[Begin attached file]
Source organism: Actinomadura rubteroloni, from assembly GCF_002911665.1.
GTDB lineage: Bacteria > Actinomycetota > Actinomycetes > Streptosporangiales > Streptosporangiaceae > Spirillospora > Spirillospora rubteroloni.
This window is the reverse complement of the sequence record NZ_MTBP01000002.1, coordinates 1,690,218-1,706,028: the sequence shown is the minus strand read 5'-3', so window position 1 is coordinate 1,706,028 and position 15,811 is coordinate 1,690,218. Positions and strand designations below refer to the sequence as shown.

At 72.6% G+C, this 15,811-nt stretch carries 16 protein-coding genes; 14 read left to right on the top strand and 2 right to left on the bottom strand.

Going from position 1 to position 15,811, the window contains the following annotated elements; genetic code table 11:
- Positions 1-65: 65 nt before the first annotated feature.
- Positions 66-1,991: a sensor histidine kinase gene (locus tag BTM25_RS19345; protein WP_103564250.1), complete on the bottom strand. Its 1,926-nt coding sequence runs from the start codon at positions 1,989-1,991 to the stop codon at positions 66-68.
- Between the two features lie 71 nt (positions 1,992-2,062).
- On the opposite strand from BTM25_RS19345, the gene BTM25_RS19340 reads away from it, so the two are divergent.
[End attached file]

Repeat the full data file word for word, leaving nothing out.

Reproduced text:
Source organism: Actinomadura rubteroloni, from assembly GCF_002911665.1.
GTDB lineage: Bacteria > Actinomycetota > Actinomycetes > Streptosporangiales > Streptosporangiaceae > Spirillospora > Spirillospora rubteroloni.
This window is the reverse complement of the sequence record NZ_MTBP01000002.1, coordinates 1,690,218-1,706,028: the sequence shown is the minus strand read 5'-3', so window position 1 is coordinate 1,706,028 and position 15,811 is coordinate 1,690,218. Positions and strand designations below refer to the sequence as shown.

At 72.6% G+C, this 15,811-nt stretch carries 16 protein-coding genes; 14 read left to right on the top strand and 2 right to left on the bottom strand.

Going from position 1 to position 15,811, the window contains the following annotated elements; genetic code table 11:
- Positions 1-65: 65 nt before the first annotated feature.
- Positions 66-1,991: a sensor histidine kinase gene (locus tag BTM25_RS19345; protein WP_103564250.1), complete on the bottom strand. Its 1,926-nt coding sequence runs from the start codon at positions 1,989-1,991 to the stop codon at positions 66-68.
- Between the two features lie 71 nt (positions 1,992-2,062).
- On the opposite strand from BTM25_RS19345, the gene BTM25_RS19340 reads away from it, so the two are divergent.